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Changes in offensive philosophy??

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  • #16
    Originally posted by BroncoKazuki View Post
    and its people like you who keep thinking our Running Back core is good enough to be in that top 5 when its clearly not.
    Why would fans think such a thing I wonder

    Originally posted by By Ben Rubin
    Since 1995, the Broncos have only finished outside the top 10 in team rushing yardage one time, and they have finished in the top five nine times.
    :logo: :logo: :logo: :logo: :logo:

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    • #17
      Originally posted by LarryDean View Post
      Why would fans think such a thing I wonder
      pragmatism?

      I personally don't think a fan should be attacked for not thinking the Broncos are going to finish in the top five in all categories and compete for the Super Bowl. We all HOPE the Broncos do that, but some of us aren't setting ourselves up for the same disappointment we felt last year.

      However, I guarantee that the same fans you question will be in front of the TV during the games (if they aren't in the stadium) and cheering and shouting and jumping up and down at big plays as the homers who think they can do no wrong.
      You Tell 'em Justice is coming. You tell 'em I'M coming!sigpic

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      • #18
        Originally posted by samparnell View Post
        Heimerdinger's title at Tennessee is actually a demotion from that which he held with the Broncos. He didn't have control of the offense in Denver.

        Rick Dennison holds the title of OC, but he mostly breaks down the blocking assignments for the running game. Jeremy Bates is the QB coach. Jedd Fisch is the new receivers coach. A development which has gone somewhat unnoticed is Steve Watson's new title of Associate Head Coach. He was a receiver and the receivers coach. Look for him to be working with Shanahan, Dennison and Bates on the offense. Watson's title seems very similar to Heimerdinger's former one.

        I heard a presentation by Heimerdinger at a coaching clinic years ago when he was the Broncos receivers coach, I believe, and wasn't that impressed at the time. He seemed to be trying to impress us though. Should've gone to the Blinn Jr. College coach's presentation instead. I won't miss him as a Bronco assistant coach. Like everyone else, I miss Kubiak.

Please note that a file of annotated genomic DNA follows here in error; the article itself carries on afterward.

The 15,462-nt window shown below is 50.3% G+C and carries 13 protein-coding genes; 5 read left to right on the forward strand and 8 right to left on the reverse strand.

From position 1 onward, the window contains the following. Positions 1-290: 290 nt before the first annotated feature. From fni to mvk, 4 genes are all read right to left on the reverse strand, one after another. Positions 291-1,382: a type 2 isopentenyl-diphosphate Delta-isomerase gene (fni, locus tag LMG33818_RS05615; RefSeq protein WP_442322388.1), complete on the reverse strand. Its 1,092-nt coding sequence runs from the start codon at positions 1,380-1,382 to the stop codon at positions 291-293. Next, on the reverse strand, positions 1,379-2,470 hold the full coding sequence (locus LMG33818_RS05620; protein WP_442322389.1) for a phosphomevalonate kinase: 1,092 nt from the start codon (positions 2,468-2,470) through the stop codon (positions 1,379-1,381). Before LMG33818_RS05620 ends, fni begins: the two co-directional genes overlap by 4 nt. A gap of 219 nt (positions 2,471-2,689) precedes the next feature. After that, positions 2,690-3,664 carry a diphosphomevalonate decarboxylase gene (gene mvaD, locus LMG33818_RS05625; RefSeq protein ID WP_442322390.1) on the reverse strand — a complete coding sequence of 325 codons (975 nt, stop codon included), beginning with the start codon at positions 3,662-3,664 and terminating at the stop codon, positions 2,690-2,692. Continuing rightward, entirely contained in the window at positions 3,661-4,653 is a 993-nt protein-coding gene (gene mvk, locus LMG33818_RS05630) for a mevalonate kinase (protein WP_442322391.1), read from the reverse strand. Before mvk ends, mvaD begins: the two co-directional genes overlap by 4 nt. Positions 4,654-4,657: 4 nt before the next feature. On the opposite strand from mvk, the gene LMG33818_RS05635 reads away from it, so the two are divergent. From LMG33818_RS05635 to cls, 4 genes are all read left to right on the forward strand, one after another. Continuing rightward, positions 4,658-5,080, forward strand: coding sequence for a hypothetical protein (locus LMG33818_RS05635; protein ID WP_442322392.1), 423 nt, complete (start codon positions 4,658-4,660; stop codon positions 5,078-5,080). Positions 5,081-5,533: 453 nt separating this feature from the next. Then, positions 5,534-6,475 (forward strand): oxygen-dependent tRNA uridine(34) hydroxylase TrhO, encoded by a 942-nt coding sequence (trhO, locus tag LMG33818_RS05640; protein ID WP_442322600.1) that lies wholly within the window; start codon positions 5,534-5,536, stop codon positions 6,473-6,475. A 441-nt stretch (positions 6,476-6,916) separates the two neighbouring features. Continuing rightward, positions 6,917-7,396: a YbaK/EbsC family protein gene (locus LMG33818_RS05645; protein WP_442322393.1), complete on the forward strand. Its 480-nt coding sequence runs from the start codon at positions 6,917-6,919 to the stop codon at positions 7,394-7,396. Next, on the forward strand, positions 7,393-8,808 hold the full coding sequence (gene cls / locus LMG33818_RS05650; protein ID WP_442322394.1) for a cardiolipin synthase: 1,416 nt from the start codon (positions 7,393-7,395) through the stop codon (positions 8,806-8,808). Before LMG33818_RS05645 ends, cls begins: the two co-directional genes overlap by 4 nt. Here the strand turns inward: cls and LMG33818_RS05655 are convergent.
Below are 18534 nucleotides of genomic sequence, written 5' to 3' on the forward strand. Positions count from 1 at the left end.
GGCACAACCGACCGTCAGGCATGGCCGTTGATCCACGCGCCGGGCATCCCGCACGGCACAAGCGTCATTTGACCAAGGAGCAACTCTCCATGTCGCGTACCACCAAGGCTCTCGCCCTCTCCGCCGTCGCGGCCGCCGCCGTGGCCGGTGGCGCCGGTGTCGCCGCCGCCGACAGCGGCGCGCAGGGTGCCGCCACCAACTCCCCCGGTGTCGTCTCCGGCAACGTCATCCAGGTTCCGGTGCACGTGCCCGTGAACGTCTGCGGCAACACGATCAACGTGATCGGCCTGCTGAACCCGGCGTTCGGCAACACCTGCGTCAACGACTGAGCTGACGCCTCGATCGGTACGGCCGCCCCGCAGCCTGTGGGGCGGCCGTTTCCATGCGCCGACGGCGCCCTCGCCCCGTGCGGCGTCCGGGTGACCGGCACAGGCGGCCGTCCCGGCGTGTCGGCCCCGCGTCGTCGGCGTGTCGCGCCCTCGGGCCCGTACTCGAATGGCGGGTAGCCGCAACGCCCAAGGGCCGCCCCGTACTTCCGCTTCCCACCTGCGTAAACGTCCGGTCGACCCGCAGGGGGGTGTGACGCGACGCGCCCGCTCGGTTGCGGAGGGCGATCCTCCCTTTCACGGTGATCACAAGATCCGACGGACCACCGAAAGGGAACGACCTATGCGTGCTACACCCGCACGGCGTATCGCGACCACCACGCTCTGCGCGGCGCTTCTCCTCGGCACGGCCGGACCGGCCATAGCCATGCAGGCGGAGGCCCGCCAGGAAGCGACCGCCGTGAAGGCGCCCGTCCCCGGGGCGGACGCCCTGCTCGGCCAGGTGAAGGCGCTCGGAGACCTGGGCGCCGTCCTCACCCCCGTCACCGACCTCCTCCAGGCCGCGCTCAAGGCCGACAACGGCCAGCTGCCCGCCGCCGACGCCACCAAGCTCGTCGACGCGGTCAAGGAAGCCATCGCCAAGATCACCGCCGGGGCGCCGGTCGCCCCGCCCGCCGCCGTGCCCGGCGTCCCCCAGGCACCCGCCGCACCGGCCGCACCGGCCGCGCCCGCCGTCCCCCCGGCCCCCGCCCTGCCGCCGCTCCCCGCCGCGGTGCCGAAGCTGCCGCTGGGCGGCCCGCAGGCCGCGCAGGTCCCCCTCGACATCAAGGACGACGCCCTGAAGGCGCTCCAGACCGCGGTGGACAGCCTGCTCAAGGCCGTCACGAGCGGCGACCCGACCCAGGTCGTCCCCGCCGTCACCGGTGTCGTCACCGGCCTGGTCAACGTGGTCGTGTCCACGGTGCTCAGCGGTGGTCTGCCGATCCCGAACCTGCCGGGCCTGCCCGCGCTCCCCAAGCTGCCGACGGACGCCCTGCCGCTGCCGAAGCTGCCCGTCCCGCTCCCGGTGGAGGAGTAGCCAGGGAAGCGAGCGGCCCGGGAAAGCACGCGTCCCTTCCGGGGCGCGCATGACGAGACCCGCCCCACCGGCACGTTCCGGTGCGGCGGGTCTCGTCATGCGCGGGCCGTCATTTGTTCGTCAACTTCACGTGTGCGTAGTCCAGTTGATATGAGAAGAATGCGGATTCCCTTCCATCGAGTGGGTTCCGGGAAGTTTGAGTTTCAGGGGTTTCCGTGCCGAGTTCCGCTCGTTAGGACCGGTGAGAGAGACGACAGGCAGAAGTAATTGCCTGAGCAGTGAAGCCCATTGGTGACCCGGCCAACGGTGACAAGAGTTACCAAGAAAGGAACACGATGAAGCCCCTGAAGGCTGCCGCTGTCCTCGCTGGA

Question is, who is on the sideline and who is in the box (coaches', that is)? Last time I watched a Bronco game, it sure seemed like Shanahan was talking to someone on the headset. The other offensive guy in the box, to whom Shanahan is presumably speaking (in Cutler's ear, too), is the important other guy about whom you are inquiring.

        So, Shanahan is on the sideline. Any of the other offensive coaches also on the sideline do not have much input into the playcalling. They do, however, make adjustments with the players when the starting offense is on the sideline. Sideline offensive coaches will probably be Dennison, Turner, McPherson and Fisch. Their job is very important.

        The offensive coaches in the box wearing headsets are in communication with Shanahan and Cutler. Those are your assistant OCs, and I'm thinking Watson and Bates and possibly Baker. The box guys are essential for watching the opponent's D since Shanahan can't really get a good look at that from the sideline.

        As a disciple of the Walsh school of football, Shanahan's first dozen to twenty plays will be scripted and called in that order except for certain situations. Those plays are on a special list categorized by situation (i.e., FP, D&D). The purpose of the script is for the box coaches to see how the D reacts to it. Expect to see a strong running game to set up PAP and to lure defenders into the tackle box. Zone stretch with cutback and boot will still be bread and butter for the Broncos plus attacking any defensive adjustments that attempt to deal with it. If the Broncos can find a reliable speed receiver to stretch the secondary, Shanahan does like to air it out as a complement to the strong running game.
        Yes, but Shanahan has made the point emphatically in the past that he doesn't call the plays. When Kubes was here, Gary called the plays, Shanny listened in on the headphones and had veto authority. I suspect he did the same thing with Dinger. Officially, Dinger was in charge of the passing game and Dennison in charge of the running game, but the playcalling changed somewhat when Kubes left. We threw in obvious running downs and ran on very obvious passing downs (3rd and 8, for example) and didn't play to our strengths.

        Shanahan is the architect of the offense and it's his philosophy and his plays, though I'm sure he works out new plays with the coaches. But during games I don't believe he's calling the plays any longer. He has the game plan, he talks to the coaches in the booth about what they are seeing on the field and that may have him work with the OC to select particular plays in certain situations.

        Finally, with Dinger as VP in charge of offense, I think he would "outrank" Dennison in terms of who would actually call the plays. They may discuss on the phones, but my belief is that Dinger made the call and Shanny either vetoed or went with it.

        So, lets see what happens with playcalling this year.
        You Tell 'em Justice is coming. You tell 'em I'M coming!sigpic

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